2019-01-08

Even though I haven't written anything in this diary since before Christmas, I have spent quite a bit of time working on this project since I have had some time off from my day job. All the details are on the timeline page, but here is a summary of the things I have done:

1. I got a friend to record a couple of short stories which contain all of the phones in the US phoneset, and then I and another friend went through the recording and spliced all the unique sounds into individual Wave files.

2. I then wrote a script for a program called Praat which is able to extract formant frequencies and bandwidths from these files automatically. The script can handle both voiced and unvoiced sounds, but I had to make the distinction manually between what is voiced and unvoiced, not to mention the fact that there are semi-voiced sounds as well. But after a lot of manual tweaking, I had formant profiles for all of the sounds that are needed for US English.

Here is an example of a static vowel:

Listen

That's the vowel aa again, the same that we had before, but this time extracted from the audio recording. As you can hear, it does sound a bit different but it is more or less the same sound. Let's check out iy as well:

Listen

That also sounds pretty good. But the vowels that actually contain diphthongs, such as in the word "I", are a lot more interesting. Here is what the ay phone sounds like:

Listen

Also pretty cool, but one step remains... To produce actual words from these individual sounds. This is a rather challenging problem. You could of course enter phones and durations manually, but this takes an enormous amount of time and most end users wouldn't be particularly happy with that. That's where the text processing steps come in. That's a field which deserves several books to itself, and while I did quite a bit of reading up on the subject I won't go into it here. Luckily, at least for US English I don't have to do much.

Flite is a lightweight version of Festival, a system intended for speech synthesis research which is very well designed and quite comprehensive. Flite has a text processing subsystem which I can plug in as the front-end to my own synthesis code in order to convert text to phones and even get duration and pitch information from it. I made a bunch of utility programs to extract this information manually for now, which can be found in the text_processing folder of this repository. So what remains is to run some text through the processor, get the phones and durations, and feed them to the synthesizer.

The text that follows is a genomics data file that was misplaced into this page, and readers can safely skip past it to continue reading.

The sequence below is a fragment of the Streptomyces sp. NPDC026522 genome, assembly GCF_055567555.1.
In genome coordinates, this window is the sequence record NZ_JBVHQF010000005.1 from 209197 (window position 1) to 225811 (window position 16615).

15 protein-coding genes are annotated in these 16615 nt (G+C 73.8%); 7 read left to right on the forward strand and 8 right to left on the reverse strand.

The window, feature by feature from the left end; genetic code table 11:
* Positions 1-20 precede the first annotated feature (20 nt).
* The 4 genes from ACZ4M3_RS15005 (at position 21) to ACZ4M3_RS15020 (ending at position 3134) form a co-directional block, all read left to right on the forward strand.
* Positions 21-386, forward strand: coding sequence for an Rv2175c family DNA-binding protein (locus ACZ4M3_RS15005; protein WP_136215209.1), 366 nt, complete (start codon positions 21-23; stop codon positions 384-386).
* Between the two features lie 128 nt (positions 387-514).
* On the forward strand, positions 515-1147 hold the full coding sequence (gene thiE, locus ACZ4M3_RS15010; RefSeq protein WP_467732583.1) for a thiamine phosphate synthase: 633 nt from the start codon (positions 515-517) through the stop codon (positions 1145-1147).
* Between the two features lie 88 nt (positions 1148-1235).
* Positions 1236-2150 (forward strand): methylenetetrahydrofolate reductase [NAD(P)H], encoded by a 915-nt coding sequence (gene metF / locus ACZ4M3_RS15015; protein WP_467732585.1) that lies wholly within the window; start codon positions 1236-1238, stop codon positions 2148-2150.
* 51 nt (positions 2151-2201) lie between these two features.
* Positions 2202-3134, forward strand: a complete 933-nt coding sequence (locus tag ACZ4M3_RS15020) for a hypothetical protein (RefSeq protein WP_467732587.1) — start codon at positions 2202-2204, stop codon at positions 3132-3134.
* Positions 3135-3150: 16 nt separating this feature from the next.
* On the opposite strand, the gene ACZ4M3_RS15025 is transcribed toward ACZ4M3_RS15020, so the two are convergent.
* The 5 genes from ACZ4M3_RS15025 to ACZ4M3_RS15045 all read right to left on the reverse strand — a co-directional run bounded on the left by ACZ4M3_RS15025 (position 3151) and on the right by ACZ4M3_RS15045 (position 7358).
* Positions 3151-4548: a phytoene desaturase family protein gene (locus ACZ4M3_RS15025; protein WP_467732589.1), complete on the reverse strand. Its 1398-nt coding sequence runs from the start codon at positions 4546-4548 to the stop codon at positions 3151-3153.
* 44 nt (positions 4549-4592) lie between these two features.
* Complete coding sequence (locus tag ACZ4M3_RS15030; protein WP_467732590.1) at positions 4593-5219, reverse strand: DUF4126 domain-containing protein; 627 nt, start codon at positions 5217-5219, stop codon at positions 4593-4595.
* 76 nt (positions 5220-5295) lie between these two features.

Then of course we have to take these phones and durations and make transitions between them in order to produce the final output. As I am writing this, I have only got a very very basic model in place which transitions from one phone to the next at the exact mid-point. This is probably incredibly wrong (God knows I'm not a linguist), but it works as a first attempt. I haven't made the synthesizer change its pitch either, so we have a single fundamental frequency for the entire utterance. Having said all that, here we go:

Listen

I took the liberty of increasing the volume of the audio file a little, just to make it easier to understand. But in case you didn't understand it anyway, the text I entered was:

"I know I am a real man."

Aside from sounding like a drunk alien with a cold, it's actually speaking words! This was a huge breakthrough for me.

Just for kicks, here's how the voice sounds if you slow it down:

Listen

Not quite a real man, but something resembling human speech none the less.